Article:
Why Be More Chill only garnered a single nomination
George Salazar performs "Michael in the Bathroom" in Be More Chill
Maria Baranova, Courtesy Keith Sherman & Associates
MS: Well, high school musicals were hot this year.
CE: The Dear Evan Hansen effect, perhaps.
HR: Except Be More Chill notably was not, at least in the eyes of the Tonys nominating committee. One nomination.
CE: Is anyone surprised that Be More Chill didn't get more love? It's certainly got appeal, but not to Tony nominators, it would seem.
HR: I haven't seen it, but my friends who know musical theater were unimpressed by it.
LW: I'm not surprised in a certain sense; it got poor reviews. But I thought the nominating committee would throw it a few bones, perhaps for George Salazar, at least.
MS: George Salazar got a Drama Desk nomination, though!
LW: And the score did get a Tony nomination, which makes sense.
MS: I was glad to see that. Does anyone still have "The Pants Song" stuck in their head? "If you love someone, you put your pants on for them..."
CE: "Michael in the Bathroom" has been in my head for months.
HR: What's the dancing like in that show? Anything to write home about?
LW: It's pretty simple, aside from the finger-tutting, which is cool. I think it serves the show well but isn't terribly notable.
MS: But it's certainly popular, and its own sort of phenomenon. It's popular for another demographic.
HR: The youths.
About our love for Hadestown's world-building choreography
Reeve Carney and Eva Noblezada in Hadestown
Helen Maybanks, Courtesy DKC/O&M
CE: We haven't touched on Hadestown yet. David Neumann got a choreography nod. What did we think of his work?
HR: World building! It felt like the richly painted details of a great fantasy novel to me. Everything the Workers Chorus did made that outrageous mythology/folk opera world come together so well.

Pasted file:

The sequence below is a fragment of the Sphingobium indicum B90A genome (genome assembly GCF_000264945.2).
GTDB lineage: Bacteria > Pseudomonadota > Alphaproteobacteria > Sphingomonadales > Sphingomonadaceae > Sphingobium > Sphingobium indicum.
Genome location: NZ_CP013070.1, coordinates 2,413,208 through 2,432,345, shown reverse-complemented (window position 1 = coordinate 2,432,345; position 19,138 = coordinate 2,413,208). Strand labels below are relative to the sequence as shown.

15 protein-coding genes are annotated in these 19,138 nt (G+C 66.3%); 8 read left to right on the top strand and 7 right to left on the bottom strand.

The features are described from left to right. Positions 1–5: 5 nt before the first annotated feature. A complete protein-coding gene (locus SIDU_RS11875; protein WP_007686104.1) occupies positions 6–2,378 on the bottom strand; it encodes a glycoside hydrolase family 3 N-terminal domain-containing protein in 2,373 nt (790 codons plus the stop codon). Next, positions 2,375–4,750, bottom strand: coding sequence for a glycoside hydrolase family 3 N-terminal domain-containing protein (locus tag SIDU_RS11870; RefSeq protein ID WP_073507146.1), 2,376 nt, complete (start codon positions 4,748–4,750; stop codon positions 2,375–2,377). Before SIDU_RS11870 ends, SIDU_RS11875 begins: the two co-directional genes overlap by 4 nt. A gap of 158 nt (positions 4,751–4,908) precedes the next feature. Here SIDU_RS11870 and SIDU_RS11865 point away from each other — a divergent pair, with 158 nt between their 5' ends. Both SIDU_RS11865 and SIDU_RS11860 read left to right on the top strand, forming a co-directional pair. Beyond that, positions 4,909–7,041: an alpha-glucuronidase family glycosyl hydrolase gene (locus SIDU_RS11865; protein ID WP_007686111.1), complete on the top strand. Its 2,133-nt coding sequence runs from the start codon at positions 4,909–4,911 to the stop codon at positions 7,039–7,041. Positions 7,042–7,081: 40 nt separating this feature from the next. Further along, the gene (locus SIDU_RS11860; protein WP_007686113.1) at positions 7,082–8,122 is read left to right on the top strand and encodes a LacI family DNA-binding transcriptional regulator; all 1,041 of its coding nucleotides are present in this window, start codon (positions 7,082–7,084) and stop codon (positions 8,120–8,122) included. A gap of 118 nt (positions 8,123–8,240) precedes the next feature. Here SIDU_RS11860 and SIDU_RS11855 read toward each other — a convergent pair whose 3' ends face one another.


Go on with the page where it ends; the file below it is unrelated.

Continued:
MS: I have to say that I was so caught up in the show itself that I hardly noticed the choreography for the majority of the show. And that's a compliment to Neumann.
CE: I think the way he worked with the production design (which I'm absolutely rooting for) was incredible.
MS: Those concentric circles worked so well with the music.
CE: The choreography in and of itself wasn't necessarily groundbreaking, but it made complete sense in the world. And shoutout for an extremely hard-working five-person ensemble!
HR: Also, the sweet, brief moment of partnering between Orpheus and Eurydice. (I think it was during "All I've Ever Known.")
CE: Eva Noblezada did an inversion! I was not expecting that at all, but then, considering this is her second Tony nomination for a leading role and she's only 23, should I be surprised?
HR: I'd love to see the first time they tried it in rehearsal, considering neither is a "dancer dancer." That's not throwing shade—more dance on Broadway, especially by leads, is always a win for me.
Reeve Carney performs "Wait For Me" in Hadestown
Helen Maybanks, Courtesy DKC/O&M
CE: Though there were plenty of Shades on set, huh? Between the population of Hadestown and the production design...
HR: The lamps.
MS: Oh man, the lamps.
HR: Low-key stage magic. This is why we come to theater!
CE: Lin-Manuel Miranda tweeted specifically about Rachel Chavkin and lamps.
MS: For something so incredibly simple, I was so mesmerized. When it was happening, I was having this inner dialogue of, Why am I liking this so much? They're literally swinging lamps on cords. But it was breathtaking.
CE: The journeys to and from Hadestown were the most chilling things in the show for me, and a lot of that was in the blocking and physicality.
On the battle for Featured Actress in a Musical
Ali Stroker in Oklahoma!
Teddy Wolff, Courtesy DKC/O&M
HR: On the flipside, all of Amber Gray's numbers (Persephone) were so fun, and provided some much-needed levity.
CE: I think Featured Actress is between Gray and Ali Stroker for her Ado Annie in Oklahoma!
HR: If Amber doesn't win the Tony...
LW: Oh man, Ali Stroker. What a powerhouse. My money's on her.
HR: I loved her, but that's all written in the role. Ado Annie is lovable and adorable and has all the ditzy zingers.
LW: I felt like she really reinvented Ado Annie, though!
CE: They really just reinvented Oklahoma! full stop.
LW: You're right.
HR: I'm with Courtney there. But I think more of an onus was on Amber Gray to breathe life into Our Lady of the Underground.
MS: Can we have two winners? Their two characters are like apples and oranges. How can you choose?
LW: I'm down for a tie.
Our dream role swap
Damon Daunno in Oklahoma!
Paula Court, Courtesy DKC/O&M
CE: Amber Gray was in a previous incarnation of the Daniel Fish Oklahoma! right?
LW: Yes! She was Laurey. And Damon Daunno (Curly McLain in Oklahoma!) was in an earlier Hadestown.